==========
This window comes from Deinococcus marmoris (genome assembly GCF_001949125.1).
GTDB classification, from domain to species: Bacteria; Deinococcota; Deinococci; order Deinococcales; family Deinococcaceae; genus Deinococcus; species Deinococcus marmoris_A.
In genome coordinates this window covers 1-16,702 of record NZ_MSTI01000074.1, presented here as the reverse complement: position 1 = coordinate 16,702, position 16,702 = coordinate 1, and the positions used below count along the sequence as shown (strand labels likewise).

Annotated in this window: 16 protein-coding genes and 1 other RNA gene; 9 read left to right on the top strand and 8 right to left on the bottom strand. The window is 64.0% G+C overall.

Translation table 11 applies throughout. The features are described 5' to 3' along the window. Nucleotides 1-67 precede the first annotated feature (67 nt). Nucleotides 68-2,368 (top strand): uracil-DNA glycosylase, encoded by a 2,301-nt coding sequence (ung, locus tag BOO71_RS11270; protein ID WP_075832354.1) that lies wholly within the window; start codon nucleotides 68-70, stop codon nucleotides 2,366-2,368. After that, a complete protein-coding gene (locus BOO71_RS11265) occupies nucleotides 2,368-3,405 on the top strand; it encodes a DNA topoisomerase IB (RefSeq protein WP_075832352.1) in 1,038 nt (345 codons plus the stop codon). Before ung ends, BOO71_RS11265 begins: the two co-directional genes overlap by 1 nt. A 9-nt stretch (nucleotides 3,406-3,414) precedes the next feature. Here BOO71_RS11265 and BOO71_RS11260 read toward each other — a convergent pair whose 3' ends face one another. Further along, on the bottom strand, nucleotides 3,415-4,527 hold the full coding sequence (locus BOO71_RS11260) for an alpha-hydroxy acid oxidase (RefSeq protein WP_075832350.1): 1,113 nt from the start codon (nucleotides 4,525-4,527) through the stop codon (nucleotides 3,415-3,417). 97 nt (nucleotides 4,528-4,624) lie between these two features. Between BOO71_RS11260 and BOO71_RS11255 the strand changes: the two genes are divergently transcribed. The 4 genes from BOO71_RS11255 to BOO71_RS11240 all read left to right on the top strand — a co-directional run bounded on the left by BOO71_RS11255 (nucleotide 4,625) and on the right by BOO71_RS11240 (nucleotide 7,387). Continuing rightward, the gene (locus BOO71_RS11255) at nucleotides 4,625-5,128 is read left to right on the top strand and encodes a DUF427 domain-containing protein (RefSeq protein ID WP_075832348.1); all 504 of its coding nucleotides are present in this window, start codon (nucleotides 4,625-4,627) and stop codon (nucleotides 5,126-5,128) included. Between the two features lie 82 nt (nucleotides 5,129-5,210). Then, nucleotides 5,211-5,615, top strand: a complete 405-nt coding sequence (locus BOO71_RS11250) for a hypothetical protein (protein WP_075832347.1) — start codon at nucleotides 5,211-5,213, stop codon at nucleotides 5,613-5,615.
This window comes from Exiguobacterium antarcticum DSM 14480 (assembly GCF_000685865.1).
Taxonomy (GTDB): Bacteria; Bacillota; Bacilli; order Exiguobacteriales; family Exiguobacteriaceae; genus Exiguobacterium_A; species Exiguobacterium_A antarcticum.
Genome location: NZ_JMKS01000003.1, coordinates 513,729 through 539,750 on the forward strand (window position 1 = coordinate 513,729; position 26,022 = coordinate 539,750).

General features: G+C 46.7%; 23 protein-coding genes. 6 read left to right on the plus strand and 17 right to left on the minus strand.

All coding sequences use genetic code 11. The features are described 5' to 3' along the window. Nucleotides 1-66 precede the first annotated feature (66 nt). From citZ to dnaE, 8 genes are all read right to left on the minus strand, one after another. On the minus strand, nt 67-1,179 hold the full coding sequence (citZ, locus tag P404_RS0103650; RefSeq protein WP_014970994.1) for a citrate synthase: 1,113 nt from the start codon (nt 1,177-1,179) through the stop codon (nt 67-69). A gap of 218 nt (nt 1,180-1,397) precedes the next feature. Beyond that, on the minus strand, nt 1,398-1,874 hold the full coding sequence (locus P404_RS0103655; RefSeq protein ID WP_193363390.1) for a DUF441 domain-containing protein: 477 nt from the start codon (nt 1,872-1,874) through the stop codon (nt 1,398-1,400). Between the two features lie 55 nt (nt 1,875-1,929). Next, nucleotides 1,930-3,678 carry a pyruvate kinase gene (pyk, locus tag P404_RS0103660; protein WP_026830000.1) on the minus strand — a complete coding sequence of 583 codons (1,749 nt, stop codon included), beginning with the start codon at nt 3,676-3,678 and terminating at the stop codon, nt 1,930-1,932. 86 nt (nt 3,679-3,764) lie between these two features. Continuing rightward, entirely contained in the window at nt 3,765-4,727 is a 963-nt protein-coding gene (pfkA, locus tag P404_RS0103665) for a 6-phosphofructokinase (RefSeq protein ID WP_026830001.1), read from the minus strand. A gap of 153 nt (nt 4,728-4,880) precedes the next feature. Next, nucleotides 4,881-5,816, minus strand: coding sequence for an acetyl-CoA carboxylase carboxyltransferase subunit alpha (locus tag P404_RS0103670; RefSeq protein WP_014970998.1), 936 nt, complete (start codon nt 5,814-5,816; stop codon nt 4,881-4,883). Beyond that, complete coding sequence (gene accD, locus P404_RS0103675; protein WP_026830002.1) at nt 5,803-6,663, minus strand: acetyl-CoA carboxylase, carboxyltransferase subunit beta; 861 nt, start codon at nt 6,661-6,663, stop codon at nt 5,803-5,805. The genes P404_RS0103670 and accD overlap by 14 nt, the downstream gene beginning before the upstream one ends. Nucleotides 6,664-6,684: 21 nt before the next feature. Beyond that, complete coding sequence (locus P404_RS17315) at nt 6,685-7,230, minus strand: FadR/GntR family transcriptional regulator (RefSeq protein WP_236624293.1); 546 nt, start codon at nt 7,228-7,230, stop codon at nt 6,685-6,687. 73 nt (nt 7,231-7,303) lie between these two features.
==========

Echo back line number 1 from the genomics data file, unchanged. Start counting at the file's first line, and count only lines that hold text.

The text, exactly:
This window comes from Deinococcus marmoris (genome assembly GCF_001949125.1).